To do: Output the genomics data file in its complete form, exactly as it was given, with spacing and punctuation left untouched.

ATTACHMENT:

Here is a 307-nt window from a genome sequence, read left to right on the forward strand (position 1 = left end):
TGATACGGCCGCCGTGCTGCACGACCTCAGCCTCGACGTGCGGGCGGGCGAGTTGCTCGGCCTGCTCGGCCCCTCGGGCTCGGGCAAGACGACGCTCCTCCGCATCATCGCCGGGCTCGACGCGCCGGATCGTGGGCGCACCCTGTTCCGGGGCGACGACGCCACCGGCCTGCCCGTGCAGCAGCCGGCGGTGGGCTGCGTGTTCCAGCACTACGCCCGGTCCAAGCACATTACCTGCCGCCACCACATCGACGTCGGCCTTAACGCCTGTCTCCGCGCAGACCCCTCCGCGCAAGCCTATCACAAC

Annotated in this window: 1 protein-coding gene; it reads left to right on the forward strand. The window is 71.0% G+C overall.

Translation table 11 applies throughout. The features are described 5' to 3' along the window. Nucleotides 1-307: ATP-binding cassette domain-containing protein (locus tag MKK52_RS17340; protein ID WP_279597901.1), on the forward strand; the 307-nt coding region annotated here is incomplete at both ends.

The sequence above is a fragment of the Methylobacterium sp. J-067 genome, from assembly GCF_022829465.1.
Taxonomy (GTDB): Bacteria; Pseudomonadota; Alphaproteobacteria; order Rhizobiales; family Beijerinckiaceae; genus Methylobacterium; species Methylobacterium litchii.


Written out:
Here is a 307-nt window from a genome sequence, read left to right on the forward strand (position 1 = left end):
TGATACGGCCGCCGTGCTGCACGACCTCAGCCTCGACGTGCGGGCGGGCGAGTTGCTCGGCCTGCTCGGCCCCTCGGGCTCGGGCAAGACGACGCTCCTCCGCATCATCGCCGGGCTCGACGCGCCGGATCGTGGGCGCACCCTGTTCCGGGGCGACGACGCCACCGGCCTGCCCGTGCAGCAGCCGGCGGTGGGCTGCGTGTTCCAGCACTACGCCCGGTCCAAGCACATTACCTGCCGCCACCACATCGACGTCGGCCTTAACGCCTGTCTCCGCGCAGACCCCTCCGCGCAAGCCTATCACAAC

Annotated in this window: 1 protein-coding gene; it reads left to right on the forward strand. The window is 71.0% G+C overall.

Translation table 11 applies throughout. The features are described 5' to 3' along the window. Nucleotides 1-307: ATP-binding cassette domain-containing protein (locus tag MKK52_RS17340; protein ID WP_279597901.1), on the forward strand; the 307-nt coding region annotated here is incomplete at both ends.

The sequence above is a fragment of the Methylobacterium sp. J-067 genome, from assembly GCF_022829465.1.
Taxonomy (GTDB): Bacteria; Pseudomonadota; Alphaproteobacteria; order Rhizobiales; family Beijerinckiaceae; genus Methylobacterium; species Methylobacterium litchii.